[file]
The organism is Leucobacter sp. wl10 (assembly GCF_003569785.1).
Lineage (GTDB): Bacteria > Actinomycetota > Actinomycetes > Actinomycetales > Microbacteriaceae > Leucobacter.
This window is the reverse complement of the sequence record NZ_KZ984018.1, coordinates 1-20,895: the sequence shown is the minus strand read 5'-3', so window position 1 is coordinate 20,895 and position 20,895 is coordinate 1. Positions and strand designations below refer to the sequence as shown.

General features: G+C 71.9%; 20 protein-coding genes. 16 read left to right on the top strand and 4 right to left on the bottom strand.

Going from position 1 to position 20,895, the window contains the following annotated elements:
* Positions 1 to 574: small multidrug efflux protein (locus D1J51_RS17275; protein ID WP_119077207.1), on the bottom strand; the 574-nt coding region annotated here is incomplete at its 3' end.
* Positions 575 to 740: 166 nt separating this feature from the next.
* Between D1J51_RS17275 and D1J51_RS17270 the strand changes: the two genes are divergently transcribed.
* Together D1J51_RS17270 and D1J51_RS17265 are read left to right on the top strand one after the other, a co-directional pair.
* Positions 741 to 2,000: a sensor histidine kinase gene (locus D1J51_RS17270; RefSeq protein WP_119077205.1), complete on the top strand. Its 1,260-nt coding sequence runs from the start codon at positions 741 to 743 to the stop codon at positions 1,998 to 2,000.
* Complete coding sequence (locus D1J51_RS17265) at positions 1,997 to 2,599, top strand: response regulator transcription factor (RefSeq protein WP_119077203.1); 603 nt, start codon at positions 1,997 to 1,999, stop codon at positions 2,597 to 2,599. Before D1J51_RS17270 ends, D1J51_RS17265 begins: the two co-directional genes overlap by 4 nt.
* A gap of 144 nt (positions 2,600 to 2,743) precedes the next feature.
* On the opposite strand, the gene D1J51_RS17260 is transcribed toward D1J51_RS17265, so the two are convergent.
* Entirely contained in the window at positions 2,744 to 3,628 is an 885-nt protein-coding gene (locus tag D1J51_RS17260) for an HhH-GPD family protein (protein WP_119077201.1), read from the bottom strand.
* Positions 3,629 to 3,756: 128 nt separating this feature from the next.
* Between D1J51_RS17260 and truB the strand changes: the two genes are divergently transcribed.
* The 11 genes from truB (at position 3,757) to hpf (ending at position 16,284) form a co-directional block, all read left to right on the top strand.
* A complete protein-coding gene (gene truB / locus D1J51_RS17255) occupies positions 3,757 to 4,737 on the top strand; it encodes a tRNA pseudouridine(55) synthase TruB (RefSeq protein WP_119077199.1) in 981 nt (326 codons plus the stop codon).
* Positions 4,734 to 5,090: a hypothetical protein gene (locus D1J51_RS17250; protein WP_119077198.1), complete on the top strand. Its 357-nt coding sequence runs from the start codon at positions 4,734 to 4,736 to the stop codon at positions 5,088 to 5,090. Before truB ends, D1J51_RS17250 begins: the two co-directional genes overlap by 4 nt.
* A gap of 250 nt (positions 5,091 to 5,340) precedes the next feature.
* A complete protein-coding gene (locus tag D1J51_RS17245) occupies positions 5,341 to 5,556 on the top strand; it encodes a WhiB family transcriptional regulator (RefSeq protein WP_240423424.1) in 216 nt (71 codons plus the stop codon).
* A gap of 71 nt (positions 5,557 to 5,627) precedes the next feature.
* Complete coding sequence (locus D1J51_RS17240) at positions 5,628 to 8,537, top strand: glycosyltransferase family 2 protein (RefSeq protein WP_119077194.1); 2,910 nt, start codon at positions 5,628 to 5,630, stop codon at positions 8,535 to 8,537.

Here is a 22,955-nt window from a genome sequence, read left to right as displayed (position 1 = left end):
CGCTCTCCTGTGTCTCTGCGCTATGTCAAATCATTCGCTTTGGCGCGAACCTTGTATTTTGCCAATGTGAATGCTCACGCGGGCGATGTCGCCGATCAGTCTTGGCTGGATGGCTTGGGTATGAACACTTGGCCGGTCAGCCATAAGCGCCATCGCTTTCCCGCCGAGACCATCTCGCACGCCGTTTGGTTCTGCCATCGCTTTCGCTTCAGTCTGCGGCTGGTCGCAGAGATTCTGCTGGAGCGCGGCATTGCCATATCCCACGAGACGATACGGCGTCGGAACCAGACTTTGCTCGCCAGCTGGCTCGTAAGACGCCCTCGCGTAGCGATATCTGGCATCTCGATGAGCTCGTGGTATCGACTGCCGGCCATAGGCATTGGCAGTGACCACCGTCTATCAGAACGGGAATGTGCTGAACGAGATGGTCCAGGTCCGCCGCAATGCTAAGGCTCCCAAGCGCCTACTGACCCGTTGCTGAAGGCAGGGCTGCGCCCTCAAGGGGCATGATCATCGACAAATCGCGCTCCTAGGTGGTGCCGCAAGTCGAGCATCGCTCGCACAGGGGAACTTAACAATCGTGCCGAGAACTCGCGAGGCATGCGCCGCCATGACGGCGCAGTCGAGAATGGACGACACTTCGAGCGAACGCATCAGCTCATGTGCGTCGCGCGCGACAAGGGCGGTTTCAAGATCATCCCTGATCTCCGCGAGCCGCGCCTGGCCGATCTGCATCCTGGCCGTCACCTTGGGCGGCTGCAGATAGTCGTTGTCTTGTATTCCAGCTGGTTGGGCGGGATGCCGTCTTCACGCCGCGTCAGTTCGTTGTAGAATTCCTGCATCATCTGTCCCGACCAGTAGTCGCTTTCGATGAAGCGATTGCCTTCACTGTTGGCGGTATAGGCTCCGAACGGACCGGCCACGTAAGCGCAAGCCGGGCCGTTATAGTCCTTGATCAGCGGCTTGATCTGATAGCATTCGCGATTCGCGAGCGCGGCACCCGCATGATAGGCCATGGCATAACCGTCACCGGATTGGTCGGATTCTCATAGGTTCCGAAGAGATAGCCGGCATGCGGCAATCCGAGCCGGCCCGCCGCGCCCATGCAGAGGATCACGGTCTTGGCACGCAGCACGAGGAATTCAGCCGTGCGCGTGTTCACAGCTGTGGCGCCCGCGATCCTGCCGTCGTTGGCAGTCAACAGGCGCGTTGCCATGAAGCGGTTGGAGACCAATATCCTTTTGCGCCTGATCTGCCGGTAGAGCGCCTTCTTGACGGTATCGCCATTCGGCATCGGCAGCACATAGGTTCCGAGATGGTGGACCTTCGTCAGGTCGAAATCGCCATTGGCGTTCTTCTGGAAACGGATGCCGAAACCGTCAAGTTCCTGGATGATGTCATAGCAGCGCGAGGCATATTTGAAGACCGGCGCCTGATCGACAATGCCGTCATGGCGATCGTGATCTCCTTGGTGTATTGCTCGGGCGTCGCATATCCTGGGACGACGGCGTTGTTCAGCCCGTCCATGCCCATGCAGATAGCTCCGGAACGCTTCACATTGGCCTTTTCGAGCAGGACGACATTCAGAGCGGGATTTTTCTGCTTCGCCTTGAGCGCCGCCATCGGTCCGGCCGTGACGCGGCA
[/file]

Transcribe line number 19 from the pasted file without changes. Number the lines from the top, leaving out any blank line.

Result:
* Positions 4,734 to 5,090: a hypothetical protein gene (locus D1J51_RS17250; protein WP_119077198.1), complete on the top strand. Its 357-nt coding sequence runs from the start codon at positions 4,734 to 4,736 to the stop codon at positions 5,088 to 5,090. Before truB ends, D1J51_RS17250 begins: the two co-directional genes overlap by 4 nt.